Some photographs from my trip this Fall to Five Islands, a fishing village on the island of Georgetown, along the Maine coast. I was drawn there by repeated reports of a bumper crop of lobsters this year and a consequent drop in prices to verily proletarian depths. Eager to reap the whirlwind and enjoy buttery yet prudent excess, I headed north out of Boston with some friends. We dined handsomely at the water’s edge under the rustic auspices of the Five Islands Lobster Company. If you would like to repeat the adventure then make sure to stop at the Five Islands Farm Gourmet Store on your way out to the shore so you can pick up a nice bottle, or two, of white wine and some local goat cheese.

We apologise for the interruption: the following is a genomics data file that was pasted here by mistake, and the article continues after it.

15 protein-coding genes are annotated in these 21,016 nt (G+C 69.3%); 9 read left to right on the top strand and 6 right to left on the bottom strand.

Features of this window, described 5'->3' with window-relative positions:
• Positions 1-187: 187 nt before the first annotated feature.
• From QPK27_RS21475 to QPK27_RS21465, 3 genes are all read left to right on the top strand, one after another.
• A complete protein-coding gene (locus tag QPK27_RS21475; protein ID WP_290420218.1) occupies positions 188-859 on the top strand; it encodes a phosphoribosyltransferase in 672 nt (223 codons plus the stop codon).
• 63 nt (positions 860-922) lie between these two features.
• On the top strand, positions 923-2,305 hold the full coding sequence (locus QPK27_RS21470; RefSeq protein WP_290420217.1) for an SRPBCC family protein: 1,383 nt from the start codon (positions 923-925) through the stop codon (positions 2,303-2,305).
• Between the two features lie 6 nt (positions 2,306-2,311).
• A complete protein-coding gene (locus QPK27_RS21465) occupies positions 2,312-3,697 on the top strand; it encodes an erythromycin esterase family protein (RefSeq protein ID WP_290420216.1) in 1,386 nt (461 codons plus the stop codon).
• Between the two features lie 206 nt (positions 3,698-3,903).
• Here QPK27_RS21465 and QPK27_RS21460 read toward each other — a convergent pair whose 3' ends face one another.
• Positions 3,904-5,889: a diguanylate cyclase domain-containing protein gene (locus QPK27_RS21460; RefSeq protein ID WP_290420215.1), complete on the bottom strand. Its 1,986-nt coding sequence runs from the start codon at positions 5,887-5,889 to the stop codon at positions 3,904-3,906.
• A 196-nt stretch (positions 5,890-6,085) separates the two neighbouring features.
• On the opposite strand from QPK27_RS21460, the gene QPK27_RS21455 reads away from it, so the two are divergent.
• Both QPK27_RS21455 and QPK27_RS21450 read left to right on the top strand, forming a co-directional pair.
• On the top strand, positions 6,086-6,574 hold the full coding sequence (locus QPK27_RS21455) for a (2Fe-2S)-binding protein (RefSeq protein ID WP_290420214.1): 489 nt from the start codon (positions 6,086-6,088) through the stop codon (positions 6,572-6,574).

When I was a young boy, my Uncle gave me his stamp collection as a gift. He had spent much of his childhood in Africa and the album was full of stamps from exotic places and many more were over a hundred years old. Sometimes I would open the collection and run my fingers across the embossed squares of paper and slip into day-dreams of times before my own and countries whose names had long since ceased to exist, like Aden, Ceylon and Sarawak! These stamps had come from these foreign lands, and times before, smelled spices in the air and heard river-boats depart in the steamy morning. They had been affixed to epistles by the banks of the Nile or had rubbed the coarse skin of an elephant along the dusty red-earthed road to a village. They had borne Kings and Queens and dictators and freedom-fighters and, with equal bearing, their successors. They had felt things I never knew and knew things I never felt. They had smelled fragrances so pleasing and beautiful that those that have never known those flowers have never known the true extent of happiness. In short, they were witnesses to great adventures and were respected as such.